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Liberal Outrage

Right country, anyway

I was off by 172 miles.

Find Damascus on a map.

By fnord12 | August 29, 2013, 2:16 PM | Liberal Outrage | Comments (2)| Link

Even the last time we had a slam dunk, it wasn't a slam dunk


The intelligence linking Syrian President Bashar Assad or his inner circle to an alleged chemical weapons attack that killed at least 100 people is no "slam dunk," with questions remaining about who actually controls some of Syria's chemical weapons stores and doubts about whether Assad himself ordered the strike, U.S. intelligence officials say.

President Barack Obama declared unequivocally Wednesday that the Syrian government was responsible, while laying the groundwork for an expected U.S. military strike.

"We have concluded that the Syrian government in fact carried these out," Obama said in an interview with "NewsHour" on PBS. "And if that's so, then there need to be international consequences."

However, multiple U.S. officials used the phrase "not a slam dunk" to describe the intelligence picture -- a reference to then-CIA Director George Tenet's insistence in 2002 that U.S. intelligence showing Iraq had weapons of mass destruction was a "slam dunk" -- intelligence that turned out to be wrong.

Don't worry, though:

Administration officials said Wednesday that neither the U.N. Security Council, which is deciding whether to weigh in, or allies' concerns would affect their plans.

By fnord12 | August 29, 2013, 8:30 AM | Liberal Outrage | Link


A follow up on the Syria post below, especially the link to Kevin Drum. Here's a quote from the LA Times. Bear in mind it's an anonymous official, but it does seem to reflect the thinking behind this stuff.

One U.S. official who has been briefed on the options on Syria said he believed the White House would seek a level of intensity "just muscular enough not to get mocked" but not so devastating that it would prompt a response from Syrian allies Iran and Russia.

"They are looking at what is just enough to mean something, just enough to be more than symbolic," he said.

By fnord12 | August 28, 2013, 12:10 PM | Liberal Outrage | Link


Just wanted to put up some links regarding Syria.

Kevin Drum points to an LA Times article showing that the "middle" or compromise path of just shooting some missiles at Syria, is the worst possible thing we could do. If we really think there's something happening that is worth investing in militarily (and don't want to just make things worse), we will have to commit to it fully.

Matthew Yglesias points out that if we really have money to save the lives of "foreigners", we would get much better ROI by giving money to malaria prevention. Jonathan Chait, who supports bombing Syria, doesn't like Yglesias' argument, and i understand how it feels like a non-sequitur, but it's always interesting how there's money for certain types of crises, especially when there seems to be a military solution, and not others. Yglesias also points to a study showing that military interventions in support of rebels typically leads to more civilian deaths.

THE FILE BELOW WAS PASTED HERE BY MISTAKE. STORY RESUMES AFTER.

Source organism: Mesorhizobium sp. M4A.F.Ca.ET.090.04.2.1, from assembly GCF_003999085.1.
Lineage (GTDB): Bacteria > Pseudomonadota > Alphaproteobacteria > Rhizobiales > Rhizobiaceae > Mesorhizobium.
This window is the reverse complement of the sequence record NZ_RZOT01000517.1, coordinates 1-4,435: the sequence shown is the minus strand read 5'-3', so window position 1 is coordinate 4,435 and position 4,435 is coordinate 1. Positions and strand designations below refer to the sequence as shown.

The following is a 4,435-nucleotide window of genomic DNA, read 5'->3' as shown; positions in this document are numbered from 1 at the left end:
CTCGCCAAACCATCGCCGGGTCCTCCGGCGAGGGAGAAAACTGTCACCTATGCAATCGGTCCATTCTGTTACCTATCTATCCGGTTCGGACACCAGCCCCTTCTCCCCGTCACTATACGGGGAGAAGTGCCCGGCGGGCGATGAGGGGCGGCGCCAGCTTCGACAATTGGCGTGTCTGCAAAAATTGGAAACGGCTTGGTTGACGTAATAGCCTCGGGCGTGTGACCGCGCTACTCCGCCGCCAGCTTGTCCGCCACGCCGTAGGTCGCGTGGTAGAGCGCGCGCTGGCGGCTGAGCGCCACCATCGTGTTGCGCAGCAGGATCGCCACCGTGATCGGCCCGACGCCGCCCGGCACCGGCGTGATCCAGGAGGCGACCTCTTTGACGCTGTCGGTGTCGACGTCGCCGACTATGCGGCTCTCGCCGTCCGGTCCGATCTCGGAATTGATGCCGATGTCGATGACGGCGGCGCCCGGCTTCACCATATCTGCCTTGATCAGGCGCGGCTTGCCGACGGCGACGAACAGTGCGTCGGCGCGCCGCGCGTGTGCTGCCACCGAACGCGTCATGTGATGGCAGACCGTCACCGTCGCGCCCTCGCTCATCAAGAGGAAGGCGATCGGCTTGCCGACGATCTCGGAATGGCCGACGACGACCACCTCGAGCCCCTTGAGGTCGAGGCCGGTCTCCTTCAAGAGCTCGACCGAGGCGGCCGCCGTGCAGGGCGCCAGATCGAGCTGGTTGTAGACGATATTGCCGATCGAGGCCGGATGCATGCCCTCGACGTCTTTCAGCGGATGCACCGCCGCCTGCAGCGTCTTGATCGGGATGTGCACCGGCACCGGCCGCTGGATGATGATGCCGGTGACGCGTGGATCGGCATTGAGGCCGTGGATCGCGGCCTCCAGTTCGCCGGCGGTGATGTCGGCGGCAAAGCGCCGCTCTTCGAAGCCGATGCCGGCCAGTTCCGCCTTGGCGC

I also want to acknowledge the bravery of the UN experts who traveled to the site of the alleged chemical attack in Syria to see if they could confirm it. Everyone else seems to be taking it as a given that the Syrian government used chemicals weapons, but if this is indeed our "red line", it will be good to confirm that it really happened. It also reinforces my wish that we had a functioning world government so that it wasn't up to individual countries to decide what the "red line" is. The UN is clearly valuable even in its limited capacity today. But imagine if we had an authority that was able to establish and act upon guidelines for what to do in cases like Libya, Egypt, Syria, etc., instead of what happens now, which always feels like we are winging it.

By fnord12 | August 28, 2013, 10:13 AM | Liberal Outrage | Link

Scotch and a cigar

Steve Lonegan is an out-of-touch doofus.

By fnord12 | August 28, 2013, 10:07 AM | Liberal Outrage | Link

The thing that never happens


National Security Agency officers on several occasions have channeled their agency's enormous eavesdropping power to spy on love interests, U.S. officials said.

Note that "love interests" doesn't have to mean partners or even ex-partners, but could simply be "that girl you think is hot". The article doesn't say who was spied on.

Yes, it's "very rare", but that's because they're only "finding out" about it when it's "self-reported".

Most of the incidents, officials said, were self-reported. Such admissions can arise, for example, when an employee takes a polygraph tests as part of a renewal of a security clearance.

As Crooked Timber says:

In other words, while NSA monitors everything you and I do all the time, it relies on witchcraft to detect wrongdoing by its own employees. I guess we'll just have to hope that NSA staff are too busy snooping on our emails to read any of the 194 000 Google hits on "how to cheat a polygraph".

To be perfectly accurate, i would change Crooked Timber's "NSA monitors everything you and I do all the time" to "NSA has the capability to monitor everything..." but you get the point.

By fnord12 | August 26, 2013, 10:01 AM | Liberal Outrage | Comments (1)| Link

It's not over


Japan's nuclear crisis escalated to its worst level since a massive earthquake and tsunami crippled the Fukushima plant more than two years ago, with the country's nuclear watchdog saying it feared more storage tanks were leaking contaminated water.

The U.N.'s International Atomic Energy Agency (IAEA) said on Wednesday it viewed the situation at Fukushima "seriously" and was ready to help if called upon, while nearby China said it was "shocked" to hear contaminated water was still leaking from the plant, and urged Japan to provide information "in a timely, thorough and accurate way".


The NRA said it was worried about leakage from other similar tanks that were built hastily to store water washed over melted reactors at the station to keep them cool. Water in the latest leak is so contaminated that a person standing close to it for an hour would receive five times the annual recommended limit for nuclear workers.